By the same methodology, the cost to England – and by extension, English taxpayers – of heroin and crack-cocaine use is around £19.6bn.

PCCs were born in the context of austerity. Some more cynical commentators even suggested that they could be a scapegoat for government cuts to police funding. Either way, two competing and opposing forces have been at the forefront of every PCC’s mind since 2012: funding going down while demand for police is going up.

Resistance to a health-led approach to addiction is in part a consequence of the reluctance to spend money on drug treatment services. As austerity squeezed local councils, budgets for drug treatment services were among the first to be cut. Arguably another consequence of making this health service subject to election cycles where politicians are acutely aware of pleasing voters. It’s not to say that voters do not want people to be treated for their addiction. Only that those more likely to vote probably feel cuts to bins and buses more acutely.

I once attended a conference on organised crime where the then Home Secretary Theresa May challenged police to embrace austerity as an opportunity to focus on their priorities and be smarter. A tough pill to swallow given the loss of so many officers and staff.

Some PCCs have embraced this issue though, insisting that the cost of problematic drug use is set in the context of current policies. The logic follows that if our policies were working, addiction would not be costing society so much. This isn’t just a matter for the public purse. The true cost of addiction is felt in the vast range of harm and crime associated with it. When it is all added up, it becomes clear that we simply cannot carry on like this.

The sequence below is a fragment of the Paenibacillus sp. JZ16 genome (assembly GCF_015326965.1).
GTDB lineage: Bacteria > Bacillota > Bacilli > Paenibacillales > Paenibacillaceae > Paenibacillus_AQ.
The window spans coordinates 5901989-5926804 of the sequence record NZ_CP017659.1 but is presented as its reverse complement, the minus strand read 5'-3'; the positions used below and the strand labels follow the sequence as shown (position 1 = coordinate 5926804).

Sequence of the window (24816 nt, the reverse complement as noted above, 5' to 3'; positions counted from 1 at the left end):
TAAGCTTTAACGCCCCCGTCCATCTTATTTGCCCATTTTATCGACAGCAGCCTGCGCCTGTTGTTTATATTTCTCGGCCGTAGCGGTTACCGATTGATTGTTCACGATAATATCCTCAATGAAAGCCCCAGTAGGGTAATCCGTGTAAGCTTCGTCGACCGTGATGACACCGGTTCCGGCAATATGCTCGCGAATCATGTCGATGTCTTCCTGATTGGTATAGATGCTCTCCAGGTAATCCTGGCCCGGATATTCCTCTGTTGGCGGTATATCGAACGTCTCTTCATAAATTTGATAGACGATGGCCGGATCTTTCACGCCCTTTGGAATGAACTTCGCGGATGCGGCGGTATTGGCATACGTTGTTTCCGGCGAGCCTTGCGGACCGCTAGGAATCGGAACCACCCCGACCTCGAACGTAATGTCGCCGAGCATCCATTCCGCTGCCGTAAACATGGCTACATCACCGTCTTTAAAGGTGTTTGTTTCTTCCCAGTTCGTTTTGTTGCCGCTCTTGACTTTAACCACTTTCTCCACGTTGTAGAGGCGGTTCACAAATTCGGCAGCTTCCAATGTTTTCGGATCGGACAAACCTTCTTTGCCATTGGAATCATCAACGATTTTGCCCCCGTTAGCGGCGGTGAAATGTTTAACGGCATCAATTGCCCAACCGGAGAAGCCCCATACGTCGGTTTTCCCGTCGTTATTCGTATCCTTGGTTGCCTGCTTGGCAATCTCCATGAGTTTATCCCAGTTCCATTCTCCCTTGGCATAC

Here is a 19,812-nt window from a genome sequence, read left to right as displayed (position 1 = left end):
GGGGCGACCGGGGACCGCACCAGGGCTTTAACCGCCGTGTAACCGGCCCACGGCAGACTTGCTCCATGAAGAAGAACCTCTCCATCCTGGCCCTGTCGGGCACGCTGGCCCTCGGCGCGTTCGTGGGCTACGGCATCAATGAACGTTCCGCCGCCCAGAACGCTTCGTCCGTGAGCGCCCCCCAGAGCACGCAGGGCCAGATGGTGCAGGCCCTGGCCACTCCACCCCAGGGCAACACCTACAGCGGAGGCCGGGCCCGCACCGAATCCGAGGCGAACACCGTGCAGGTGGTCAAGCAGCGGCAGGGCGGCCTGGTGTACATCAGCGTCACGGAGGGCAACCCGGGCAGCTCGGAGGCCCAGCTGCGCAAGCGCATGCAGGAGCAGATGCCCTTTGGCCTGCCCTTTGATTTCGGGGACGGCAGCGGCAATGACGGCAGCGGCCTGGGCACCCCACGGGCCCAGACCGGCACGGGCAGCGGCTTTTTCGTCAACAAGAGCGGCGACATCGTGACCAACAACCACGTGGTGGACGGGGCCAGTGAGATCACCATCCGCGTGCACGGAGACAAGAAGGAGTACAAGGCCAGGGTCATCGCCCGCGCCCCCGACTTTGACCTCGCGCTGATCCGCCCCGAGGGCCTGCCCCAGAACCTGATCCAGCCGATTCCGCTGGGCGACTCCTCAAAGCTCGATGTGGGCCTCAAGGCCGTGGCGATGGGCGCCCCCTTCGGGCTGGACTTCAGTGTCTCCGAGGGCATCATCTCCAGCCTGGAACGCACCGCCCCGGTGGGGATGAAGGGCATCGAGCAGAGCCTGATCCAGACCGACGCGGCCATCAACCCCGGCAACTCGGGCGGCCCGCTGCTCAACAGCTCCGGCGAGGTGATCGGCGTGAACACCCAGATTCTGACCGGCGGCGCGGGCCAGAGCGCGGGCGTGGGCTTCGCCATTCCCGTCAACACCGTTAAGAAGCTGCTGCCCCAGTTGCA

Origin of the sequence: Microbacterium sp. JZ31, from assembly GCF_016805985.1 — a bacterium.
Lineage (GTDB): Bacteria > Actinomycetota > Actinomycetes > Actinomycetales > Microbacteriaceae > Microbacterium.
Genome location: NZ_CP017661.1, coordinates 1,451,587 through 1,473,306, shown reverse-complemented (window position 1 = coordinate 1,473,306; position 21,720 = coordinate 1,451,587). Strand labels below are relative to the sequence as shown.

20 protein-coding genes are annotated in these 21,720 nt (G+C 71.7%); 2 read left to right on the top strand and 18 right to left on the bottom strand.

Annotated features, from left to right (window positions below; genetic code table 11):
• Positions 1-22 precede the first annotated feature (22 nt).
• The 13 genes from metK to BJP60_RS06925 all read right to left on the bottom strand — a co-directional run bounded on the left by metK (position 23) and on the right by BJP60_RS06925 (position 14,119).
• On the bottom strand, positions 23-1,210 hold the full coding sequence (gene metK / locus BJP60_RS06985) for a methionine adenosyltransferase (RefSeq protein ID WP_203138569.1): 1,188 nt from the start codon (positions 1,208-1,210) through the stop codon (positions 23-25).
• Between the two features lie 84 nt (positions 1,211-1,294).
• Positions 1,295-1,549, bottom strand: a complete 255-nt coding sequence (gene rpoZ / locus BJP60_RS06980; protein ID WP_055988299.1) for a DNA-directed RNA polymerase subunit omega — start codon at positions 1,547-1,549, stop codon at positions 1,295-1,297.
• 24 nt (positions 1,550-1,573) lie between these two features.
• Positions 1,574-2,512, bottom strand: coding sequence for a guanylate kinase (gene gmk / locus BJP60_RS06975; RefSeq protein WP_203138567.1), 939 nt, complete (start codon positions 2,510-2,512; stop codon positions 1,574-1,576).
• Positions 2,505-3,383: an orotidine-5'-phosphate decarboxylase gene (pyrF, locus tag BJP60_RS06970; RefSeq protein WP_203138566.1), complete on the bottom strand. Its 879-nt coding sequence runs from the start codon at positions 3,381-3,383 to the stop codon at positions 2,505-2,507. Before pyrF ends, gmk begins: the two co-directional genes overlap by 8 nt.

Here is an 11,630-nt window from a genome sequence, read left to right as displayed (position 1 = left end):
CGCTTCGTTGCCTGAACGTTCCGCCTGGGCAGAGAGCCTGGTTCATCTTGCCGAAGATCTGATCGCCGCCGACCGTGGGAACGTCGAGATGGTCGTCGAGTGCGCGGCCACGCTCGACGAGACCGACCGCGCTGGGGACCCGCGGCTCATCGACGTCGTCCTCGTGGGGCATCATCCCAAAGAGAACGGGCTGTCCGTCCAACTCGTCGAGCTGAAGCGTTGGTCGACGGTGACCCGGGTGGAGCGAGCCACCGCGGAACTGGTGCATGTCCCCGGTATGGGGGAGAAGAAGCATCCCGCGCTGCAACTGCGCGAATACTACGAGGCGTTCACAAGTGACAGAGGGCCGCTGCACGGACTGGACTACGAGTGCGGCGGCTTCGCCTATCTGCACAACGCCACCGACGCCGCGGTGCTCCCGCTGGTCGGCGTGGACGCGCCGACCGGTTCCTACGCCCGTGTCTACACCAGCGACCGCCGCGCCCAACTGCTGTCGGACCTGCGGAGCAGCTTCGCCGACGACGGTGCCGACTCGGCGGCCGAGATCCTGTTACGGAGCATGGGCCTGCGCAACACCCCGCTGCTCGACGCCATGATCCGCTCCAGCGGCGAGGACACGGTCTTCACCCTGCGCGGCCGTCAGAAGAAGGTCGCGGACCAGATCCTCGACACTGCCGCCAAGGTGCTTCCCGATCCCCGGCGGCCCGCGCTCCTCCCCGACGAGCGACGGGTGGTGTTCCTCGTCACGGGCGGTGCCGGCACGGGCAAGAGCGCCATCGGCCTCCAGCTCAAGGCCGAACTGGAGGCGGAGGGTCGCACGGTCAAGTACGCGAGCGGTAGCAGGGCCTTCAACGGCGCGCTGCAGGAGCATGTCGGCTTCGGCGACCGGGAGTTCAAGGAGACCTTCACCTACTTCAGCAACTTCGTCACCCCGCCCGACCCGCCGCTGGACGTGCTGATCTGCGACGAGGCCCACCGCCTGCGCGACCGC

Drugs reform now

For many years, campaigners for a health-led approach to drugs have felt like they are pushing against a brick wall. Calls for changes to the law, the recent victory on medical cannabis aside, have largely been ignored by successive governments. The brick wall has not buckled. In England, the Misuse of Drugs Act 1971 continues to be used every four minutes in the enforcement of drugs offences. When the Home Office had greater powers to control policing strategy, they were entwined with the very same governments that would not
give any ground on legal matters.

PCCs are a move away from that. The political courage of one PCC does not rely on the political backing of another. The government have almost no powers to direct them, and their parties do not use a whip system to control them. If they want to pursue diversion schemes so that people are no longer charged for drug possession offences, they can do it. This already happens in County Durham, Avon & Somerset, and Thames Valley. Other PCCs are promoting similar schemes and we can expect several more to be launched this year.

Keeping people suffering from addiction out of prison does not mean they are free to harm others. In County Durham, they have focused on the right support instead of the wrong conviction. For those engaged with the ‘Checkpoint’ diversion scheme, reoffending rates have fallen by 40%.

Keeping people suffering from addiction out of prison does not mean they are free to harm others. In County Durham, they have focused on the right support instead of the wrong conviction. For those engaged with the ‘Checkpoint’ diversion scheme, reoffending rates have fallen by 40%.

PCCs are expected to take a strategic view of the criminal justice system. They should know that one in five heroin-using prisoners try heroin for the first time while in prison. Traditional criminal justice routes are not fit for purpose in tackling addiction or its associated harms.